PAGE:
• Weed out the dodgy ‘seeking relationship’ skippers. It’s not hard, just read their profile well, and check the signs. If they are looking for a ‘female’ between the ages of ’18 and 35’ for a ‘friendship/relationship’ you’ll probably get the idea. There are good people on these websites, you just got to find them! Also remember, it can take a lot of time for captains to plan journeys/crew, so the more time you have up your sleeve, the better. Start looking months before you want to head off. On the other hand, some will need crew right away, so be ready to go when they are!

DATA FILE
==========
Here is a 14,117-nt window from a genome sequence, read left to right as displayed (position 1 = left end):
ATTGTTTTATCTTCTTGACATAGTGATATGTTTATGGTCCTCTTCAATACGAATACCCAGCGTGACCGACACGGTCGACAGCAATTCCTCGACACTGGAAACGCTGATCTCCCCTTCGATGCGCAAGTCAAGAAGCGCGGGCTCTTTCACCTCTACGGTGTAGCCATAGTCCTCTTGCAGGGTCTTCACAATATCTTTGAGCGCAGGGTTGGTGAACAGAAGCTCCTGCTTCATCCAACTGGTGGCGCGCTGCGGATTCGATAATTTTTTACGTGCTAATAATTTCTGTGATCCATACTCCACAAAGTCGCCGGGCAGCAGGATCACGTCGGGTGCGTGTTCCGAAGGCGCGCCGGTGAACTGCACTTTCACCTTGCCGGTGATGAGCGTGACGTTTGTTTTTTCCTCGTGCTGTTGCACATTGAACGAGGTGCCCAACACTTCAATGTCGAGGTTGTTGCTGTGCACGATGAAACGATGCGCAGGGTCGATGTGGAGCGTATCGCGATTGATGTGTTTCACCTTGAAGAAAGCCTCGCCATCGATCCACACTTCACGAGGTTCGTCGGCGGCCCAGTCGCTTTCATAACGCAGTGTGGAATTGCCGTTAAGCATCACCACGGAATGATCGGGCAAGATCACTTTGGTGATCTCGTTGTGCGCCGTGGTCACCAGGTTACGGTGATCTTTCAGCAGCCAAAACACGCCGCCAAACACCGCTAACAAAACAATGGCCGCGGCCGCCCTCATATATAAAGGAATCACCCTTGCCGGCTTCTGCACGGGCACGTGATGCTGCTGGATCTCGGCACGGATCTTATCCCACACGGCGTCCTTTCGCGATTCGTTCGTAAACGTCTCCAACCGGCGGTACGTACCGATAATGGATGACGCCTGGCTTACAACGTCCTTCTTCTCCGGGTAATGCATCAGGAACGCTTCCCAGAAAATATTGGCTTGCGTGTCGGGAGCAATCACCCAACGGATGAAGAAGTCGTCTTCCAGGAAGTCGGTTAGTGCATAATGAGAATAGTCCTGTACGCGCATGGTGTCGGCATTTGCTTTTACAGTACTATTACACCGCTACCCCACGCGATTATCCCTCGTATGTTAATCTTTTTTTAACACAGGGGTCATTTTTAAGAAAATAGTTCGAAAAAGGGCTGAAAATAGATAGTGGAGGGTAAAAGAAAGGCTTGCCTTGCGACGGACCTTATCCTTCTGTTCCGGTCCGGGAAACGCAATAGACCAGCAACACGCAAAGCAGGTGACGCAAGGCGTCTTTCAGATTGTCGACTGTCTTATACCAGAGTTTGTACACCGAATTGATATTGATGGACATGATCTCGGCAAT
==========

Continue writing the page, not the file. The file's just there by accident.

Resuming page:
• Then there’s the in person method. Go to marinas, poster every notice board you see. Be honest, write down your nationality, sex, age, level of experience, and include a photo. I’ve seen these around a lot, but honestly, I doubt their success rate. I think the best way to find a boat in person is to network network network. Hang out at the local bars (they’re sailors!), stay close by, hitchhike around, and try to meet as many people as you can. The word of mouth is huge in the yachty world, it’s all about someone who knows someone who knows someone. If you have time, get down to the cruising area just before the season begins, and stay a while (like a month or more!). Often they are great places to hangout anyway (British Virgin Islands, Majorca, Sicily…) and small communities, so you’ll be in with the crowd in no time. Be social!